Key Features for Disaster Recovery-As-A-Service (DRaaS)

DRaaS has steadily become a more popular option to protect your critical services and applications. A Gartner survey in 2019 showed that businesses are now protecting an average of 255 virtualized x86 instances.  This is an increase of 53% from 2018 which indicates an increased adoption of DRaaS by larger organizations.

As you might expect, the DRaaS market is growing rapidly as well and today there are a wide array of different DRaaS providers. All of these providers have different approaches to DR as well as their own feature sets, capabilities and costs. This wide selection of vendors and capabilities can make picking a DRaaS solution complex and difficult. While there are too many DRaaS providers to list them all, some of the main companies in the DRaaS market include:

  • Microsoft – Azure Site Recovery (ASR)
  • iland – iland Secure DRaaS
  • Recovery Point – Business Process Resilience (BPR)
  • TierPoint – Cloud-to-Cloud Recovery
  • InterVision – Bluelock Solutions
  • IBM – Cyber Resilience Services, Resiliency Orchestration, Disaster Recovery as a Service
  • Sungard Availability Services – Data Protection, Recovery Management, Workplace Recovery Services, and Cloud & Infrastructure Recovery
  • BIOS Middle East – DRaaS and backup as a service (BaaS)
  • Expedient – Expedient Push Button DR, On-Site Private Cloud with DRaaS
  • Flexential – Essential, Prime and Premium DRaaS
  • Veeam – Disaster Recovery as a Service
  • VMware – VMware Site Recovery

As you begin to look into DRaaS solutions, the starting point is to identify your recovery time objectives (RTOs) and recovery point objectives (RPOs). In addition, you need to understand your organization’s overarching data center and cloud strategy.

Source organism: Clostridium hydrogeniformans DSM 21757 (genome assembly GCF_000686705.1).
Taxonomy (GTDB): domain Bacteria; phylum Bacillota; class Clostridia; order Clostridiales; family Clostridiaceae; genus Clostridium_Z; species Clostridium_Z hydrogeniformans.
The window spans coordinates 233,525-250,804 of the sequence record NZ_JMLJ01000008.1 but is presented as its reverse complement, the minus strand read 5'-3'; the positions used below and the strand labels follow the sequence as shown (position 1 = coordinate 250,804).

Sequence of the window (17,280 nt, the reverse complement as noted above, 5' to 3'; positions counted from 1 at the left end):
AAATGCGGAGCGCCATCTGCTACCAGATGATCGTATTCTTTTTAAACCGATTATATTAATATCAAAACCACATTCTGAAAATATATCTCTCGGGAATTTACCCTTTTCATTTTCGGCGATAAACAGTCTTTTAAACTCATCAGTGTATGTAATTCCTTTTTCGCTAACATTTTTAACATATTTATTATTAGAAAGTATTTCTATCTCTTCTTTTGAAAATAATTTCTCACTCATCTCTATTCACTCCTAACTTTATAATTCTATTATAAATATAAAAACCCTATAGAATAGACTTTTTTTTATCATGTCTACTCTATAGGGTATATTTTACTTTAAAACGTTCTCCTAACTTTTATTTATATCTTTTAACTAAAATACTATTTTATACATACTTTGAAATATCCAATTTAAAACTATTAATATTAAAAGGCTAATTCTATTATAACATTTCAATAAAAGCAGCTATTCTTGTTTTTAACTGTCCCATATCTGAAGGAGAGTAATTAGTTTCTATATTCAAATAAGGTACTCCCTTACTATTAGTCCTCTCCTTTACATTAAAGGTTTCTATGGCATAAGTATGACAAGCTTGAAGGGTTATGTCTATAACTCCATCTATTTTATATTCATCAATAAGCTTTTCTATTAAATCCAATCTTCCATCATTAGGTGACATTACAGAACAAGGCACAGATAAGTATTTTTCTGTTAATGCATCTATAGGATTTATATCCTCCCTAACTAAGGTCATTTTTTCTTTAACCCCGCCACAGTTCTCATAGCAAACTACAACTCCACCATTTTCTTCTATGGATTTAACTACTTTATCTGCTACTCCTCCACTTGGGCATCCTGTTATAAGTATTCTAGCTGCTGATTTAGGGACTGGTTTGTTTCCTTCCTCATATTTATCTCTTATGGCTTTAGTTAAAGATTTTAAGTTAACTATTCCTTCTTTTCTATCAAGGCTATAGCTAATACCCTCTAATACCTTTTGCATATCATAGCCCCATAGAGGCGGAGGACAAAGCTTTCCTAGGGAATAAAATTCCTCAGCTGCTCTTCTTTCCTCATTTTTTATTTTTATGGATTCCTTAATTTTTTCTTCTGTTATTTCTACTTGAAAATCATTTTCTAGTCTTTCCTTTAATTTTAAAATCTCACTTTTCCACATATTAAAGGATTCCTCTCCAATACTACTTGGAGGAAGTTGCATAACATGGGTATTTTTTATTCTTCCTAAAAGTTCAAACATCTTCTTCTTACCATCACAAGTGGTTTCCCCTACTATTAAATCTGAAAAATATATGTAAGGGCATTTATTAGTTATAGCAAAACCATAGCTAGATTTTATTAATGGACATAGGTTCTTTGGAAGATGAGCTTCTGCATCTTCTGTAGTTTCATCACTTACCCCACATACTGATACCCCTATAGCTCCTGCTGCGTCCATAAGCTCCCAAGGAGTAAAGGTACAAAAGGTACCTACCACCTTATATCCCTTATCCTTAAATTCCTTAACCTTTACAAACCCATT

Part of the evaluation process is to understand your business’s downtime impacts, regional availability requirements, and application modernization plans. Some of the key features to look for in a DRaaS implementation include:

  • Source servers supported should be both virtual and physical
  • Server image and production data must be replicated to the cloud
  • Fully-managed services are supplied by the provider
  • Assisted recovery is available where the provider is responsible for the recovery infrastructure
  • The ability to deal with complex environments
  • The ability to support multiple computing platforms (x86, ARM, IBM i, IBM z, etc.)
  • Providers should support DR run book creation
  • Automated failover and failback between on-premises and the cloud
  • Network configuration is supplied for recovery operations
  • Self-service offerings enable you to manage the DRaaS solution

The DRaaS market can be confusing but understanding your requirements and the capabilities offered by each DRaaS provider can help you to successfully navigate the DRaaS maze.

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Michael Otey is president of TECA, a technical content production, consulting and software development company in Portland,